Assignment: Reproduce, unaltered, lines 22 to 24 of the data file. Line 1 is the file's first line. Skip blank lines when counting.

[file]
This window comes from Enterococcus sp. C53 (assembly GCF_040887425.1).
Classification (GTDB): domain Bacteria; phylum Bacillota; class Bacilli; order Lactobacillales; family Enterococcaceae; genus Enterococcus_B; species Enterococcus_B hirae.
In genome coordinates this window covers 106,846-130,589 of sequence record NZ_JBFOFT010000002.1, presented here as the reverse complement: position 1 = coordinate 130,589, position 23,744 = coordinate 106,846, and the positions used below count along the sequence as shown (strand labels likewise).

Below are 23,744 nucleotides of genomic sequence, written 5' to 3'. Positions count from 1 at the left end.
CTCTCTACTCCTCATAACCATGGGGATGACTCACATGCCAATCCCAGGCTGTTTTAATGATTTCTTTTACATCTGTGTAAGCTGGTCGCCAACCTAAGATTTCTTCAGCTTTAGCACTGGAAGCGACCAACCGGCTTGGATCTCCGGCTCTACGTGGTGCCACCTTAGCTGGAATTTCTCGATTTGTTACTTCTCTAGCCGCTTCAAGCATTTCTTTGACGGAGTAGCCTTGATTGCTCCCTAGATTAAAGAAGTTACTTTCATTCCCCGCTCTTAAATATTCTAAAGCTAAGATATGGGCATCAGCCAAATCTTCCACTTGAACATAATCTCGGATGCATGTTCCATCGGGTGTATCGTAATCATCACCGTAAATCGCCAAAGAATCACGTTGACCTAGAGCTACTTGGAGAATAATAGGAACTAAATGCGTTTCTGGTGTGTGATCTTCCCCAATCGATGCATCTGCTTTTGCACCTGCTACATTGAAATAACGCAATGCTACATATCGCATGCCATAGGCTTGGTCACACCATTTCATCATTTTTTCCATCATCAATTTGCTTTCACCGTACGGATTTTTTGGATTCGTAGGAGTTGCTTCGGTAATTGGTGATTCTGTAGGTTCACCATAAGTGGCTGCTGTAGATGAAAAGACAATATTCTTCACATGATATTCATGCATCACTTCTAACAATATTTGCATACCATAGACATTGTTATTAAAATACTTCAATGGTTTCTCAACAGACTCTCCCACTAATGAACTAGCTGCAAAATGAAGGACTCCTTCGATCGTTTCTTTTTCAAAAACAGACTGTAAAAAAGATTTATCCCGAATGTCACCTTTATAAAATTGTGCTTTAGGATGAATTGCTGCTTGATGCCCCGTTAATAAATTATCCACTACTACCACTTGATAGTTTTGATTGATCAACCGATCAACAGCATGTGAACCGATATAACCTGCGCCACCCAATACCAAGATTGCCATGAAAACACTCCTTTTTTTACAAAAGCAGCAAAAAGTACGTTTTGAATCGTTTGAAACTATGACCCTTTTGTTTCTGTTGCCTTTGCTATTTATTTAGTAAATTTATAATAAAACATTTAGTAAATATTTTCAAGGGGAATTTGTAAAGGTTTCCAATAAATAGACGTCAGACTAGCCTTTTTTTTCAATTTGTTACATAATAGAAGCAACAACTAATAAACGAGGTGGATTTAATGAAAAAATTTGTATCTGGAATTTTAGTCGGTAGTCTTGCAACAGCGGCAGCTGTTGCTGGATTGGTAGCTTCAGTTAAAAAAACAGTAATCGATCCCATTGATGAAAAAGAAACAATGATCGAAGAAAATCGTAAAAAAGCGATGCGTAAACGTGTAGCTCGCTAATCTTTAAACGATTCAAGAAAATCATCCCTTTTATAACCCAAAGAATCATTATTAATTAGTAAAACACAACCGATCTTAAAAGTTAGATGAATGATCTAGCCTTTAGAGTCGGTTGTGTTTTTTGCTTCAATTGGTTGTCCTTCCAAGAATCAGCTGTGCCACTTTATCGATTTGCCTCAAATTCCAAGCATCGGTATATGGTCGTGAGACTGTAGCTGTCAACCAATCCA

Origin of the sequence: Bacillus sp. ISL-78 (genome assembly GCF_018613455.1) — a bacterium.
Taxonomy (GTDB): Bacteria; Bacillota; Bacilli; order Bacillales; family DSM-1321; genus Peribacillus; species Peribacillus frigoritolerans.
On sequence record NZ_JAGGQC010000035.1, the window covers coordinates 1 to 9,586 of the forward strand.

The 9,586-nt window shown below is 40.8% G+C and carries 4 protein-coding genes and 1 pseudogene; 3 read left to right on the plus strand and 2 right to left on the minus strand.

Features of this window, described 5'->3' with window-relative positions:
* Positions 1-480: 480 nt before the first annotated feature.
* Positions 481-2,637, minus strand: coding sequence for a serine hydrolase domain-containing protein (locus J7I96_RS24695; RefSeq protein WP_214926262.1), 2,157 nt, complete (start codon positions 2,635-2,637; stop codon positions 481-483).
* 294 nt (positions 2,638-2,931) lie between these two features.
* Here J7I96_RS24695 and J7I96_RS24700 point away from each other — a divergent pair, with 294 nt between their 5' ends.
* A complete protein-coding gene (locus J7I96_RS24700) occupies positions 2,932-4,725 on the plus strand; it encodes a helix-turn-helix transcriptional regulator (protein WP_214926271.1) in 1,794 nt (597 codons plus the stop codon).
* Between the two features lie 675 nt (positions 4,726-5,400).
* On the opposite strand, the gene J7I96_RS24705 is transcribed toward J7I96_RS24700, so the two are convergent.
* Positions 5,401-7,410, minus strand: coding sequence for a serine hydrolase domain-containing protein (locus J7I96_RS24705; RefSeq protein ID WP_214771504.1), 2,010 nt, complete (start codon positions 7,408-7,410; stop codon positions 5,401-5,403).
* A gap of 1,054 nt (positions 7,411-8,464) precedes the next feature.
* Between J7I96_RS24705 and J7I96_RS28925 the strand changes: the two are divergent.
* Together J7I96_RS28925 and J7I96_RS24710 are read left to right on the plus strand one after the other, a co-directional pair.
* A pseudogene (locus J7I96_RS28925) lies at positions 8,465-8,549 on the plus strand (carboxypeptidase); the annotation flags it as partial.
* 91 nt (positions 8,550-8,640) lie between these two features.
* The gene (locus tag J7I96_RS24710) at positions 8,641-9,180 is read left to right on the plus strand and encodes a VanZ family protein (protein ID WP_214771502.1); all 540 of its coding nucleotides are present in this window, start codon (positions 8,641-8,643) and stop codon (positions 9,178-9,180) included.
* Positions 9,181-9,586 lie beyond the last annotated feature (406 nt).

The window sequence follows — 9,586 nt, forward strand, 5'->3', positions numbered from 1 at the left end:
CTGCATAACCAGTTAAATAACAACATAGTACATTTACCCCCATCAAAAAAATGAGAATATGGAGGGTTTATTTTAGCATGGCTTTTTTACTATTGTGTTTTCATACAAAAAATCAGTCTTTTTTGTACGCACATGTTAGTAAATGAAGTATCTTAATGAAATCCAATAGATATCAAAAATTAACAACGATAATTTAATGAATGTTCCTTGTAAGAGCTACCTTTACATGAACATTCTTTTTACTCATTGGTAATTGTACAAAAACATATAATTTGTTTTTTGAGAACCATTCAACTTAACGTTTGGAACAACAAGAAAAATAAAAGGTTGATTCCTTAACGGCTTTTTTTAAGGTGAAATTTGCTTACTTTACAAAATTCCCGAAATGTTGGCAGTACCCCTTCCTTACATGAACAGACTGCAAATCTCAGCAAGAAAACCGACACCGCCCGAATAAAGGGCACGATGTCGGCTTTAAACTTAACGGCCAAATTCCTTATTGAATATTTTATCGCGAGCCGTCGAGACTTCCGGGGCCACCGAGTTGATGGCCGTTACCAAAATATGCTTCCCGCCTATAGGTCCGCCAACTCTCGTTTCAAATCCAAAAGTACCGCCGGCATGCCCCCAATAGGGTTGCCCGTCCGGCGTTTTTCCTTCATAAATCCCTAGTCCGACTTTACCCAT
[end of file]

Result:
* A pseudogene (locus J7I96_RS28925) lies at positions 8,465-8,549 on the plus strand (carboxypeptidase); the annotation flags it as partial.
* 91 nt (positions 8,550-8,640) lie between these two features.
* The gene (locus tag J7I96_RS24710) at positions 8,641-9,180 is read left to right on the plus strand and encodes a VanZ family protein (protein ID WP_214771502.1); all 540 of its coding nucleotides are present in this window, start codon (positions 8,641-8,643) and stop codon (positions 9,178-9,180) included.